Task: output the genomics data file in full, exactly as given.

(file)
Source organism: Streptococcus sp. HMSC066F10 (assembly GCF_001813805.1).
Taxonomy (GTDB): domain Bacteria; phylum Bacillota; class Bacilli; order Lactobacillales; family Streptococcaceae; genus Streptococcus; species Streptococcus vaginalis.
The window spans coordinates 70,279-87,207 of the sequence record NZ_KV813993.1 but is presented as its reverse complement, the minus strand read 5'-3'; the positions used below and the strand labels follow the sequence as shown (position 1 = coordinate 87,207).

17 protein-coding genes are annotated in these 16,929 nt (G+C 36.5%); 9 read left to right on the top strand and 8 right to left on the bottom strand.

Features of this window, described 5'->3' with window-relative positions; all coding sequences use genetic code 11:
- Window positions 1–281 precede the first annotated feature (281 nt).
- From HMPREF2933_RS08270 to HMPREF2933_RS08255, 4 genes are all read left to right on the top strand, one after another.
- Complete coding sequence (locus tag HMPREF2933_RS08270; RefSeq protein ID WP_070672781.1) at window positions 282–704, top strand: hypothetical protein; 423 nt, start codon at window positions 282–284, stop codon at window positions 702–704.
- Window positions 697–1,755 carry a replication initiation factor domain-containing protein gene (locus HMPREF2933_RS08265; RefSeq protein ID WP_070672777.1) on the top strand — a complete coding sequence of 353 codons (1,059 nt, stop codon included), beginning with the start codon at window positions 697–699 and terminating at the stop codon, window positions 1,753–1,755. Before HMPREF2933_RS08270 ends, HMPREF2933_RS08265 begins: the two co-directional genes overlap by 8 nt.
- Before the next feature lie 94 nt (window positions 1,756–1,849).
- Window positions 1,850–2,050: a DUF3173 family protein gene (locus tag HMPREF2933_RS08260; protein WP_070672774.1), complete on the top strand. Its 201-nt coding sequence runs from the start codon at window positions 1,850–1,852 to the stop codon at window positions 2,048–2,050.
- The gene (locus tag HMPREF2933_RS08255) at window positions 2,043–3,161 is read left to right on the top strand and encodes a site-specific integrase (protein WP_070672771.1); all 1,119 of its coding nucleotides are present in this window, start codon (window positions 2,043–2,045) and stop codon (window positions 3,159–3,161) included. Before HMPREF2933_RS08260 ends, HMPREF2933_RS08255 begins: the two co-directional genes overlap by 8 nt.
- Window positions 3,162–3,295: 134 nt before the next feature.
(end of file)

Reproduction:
Source organism: Streptococcus sp. HMSC066F10 (assembly GCF_001813805.1).
Taxonomy (GTDB): domain Bacteria; phylum Bacillota; class Bacilli; order Lactobacillales; family Streptococcaceae; genus Streptococcus; species Streptococcus vaginalis.
The window spans coordinates 70,279-87,207 of the sequence record NZ_KV813993.1 but is presented as its reverse complement, the minus strand read 5'-3'; the positions used below and the strand labels follow the sequence as shown (position 1 = coordinate 87,207).

17 protein-coding genes are annotated in these 16,929 nt (G+C 36.5%); 9 read left to right on the top strand and 8 right to left on the bottom strand.

Features of this window, described 5'->3' with window-relative positions; all coding sequences use genetic code 11:
- Window positions 1–281 precede the first annotated feature (281 nt).
- From HMPREF2933_RS08270 to HMPREF2933_RS08255, 4 genes are all read left to right on the top strand, one after another.
- Complete coding sequence (locus tag HMPREF2933_RS08270; RefSeq protein ID WP_070672781.1) at window positions 282–704, top strand: hypothetical protein; 423 nt, start codon at window positions 282–284, stop codon at window positions 702–704.
- Window positions 697–1,755 carry a replication initiation factor domain-containing protein gene (locus HMPREF2933_RS08265; RefSeq protein ID WP_070672777.1) on the top strand — a complete coding sequence of 353 codons (1,059 nt, stop codon included), beginning with the start codon at window positions 697–699 and terminating at the stop codon, window positions 1,753–1,755. Before HMPREF2933_RS08270 ends, HMPREF2933_RS08265 begins: the two co-directional genes overlap by 8 nt.
- Before the next feature lie 94 nt (window positions 1,756–1,849).
- Window positions 1,850–2,050: a DUF3173 family protein gene (locus tag HMPREF2933_RS08260; protein WP_070672774.1), complete on the top strand. Its 201-nt coding sequence runs from the start codon at window positions 1,850–1,852 to the stop codon at window positions 2,048–2,050.
- The gene (locus tag HMPREF2933_RS08255) at window positions 2,043–3,161 is read left to right on the top strand and encodes a site-specific integrase (protein WP_070672771.1); all 1,119 of its coding nucleotides are present in this window, start codon (window positions 2,043–2,045) and stop codon (window positions 3,159–3,161) included. Before HMPREF2933_RS08260 ends, HMPREF2933_RS08255 begins: the two co-directional genes overlap by 8 nt.
- Window positions 3,162–3,295: 134 nt before the next feature.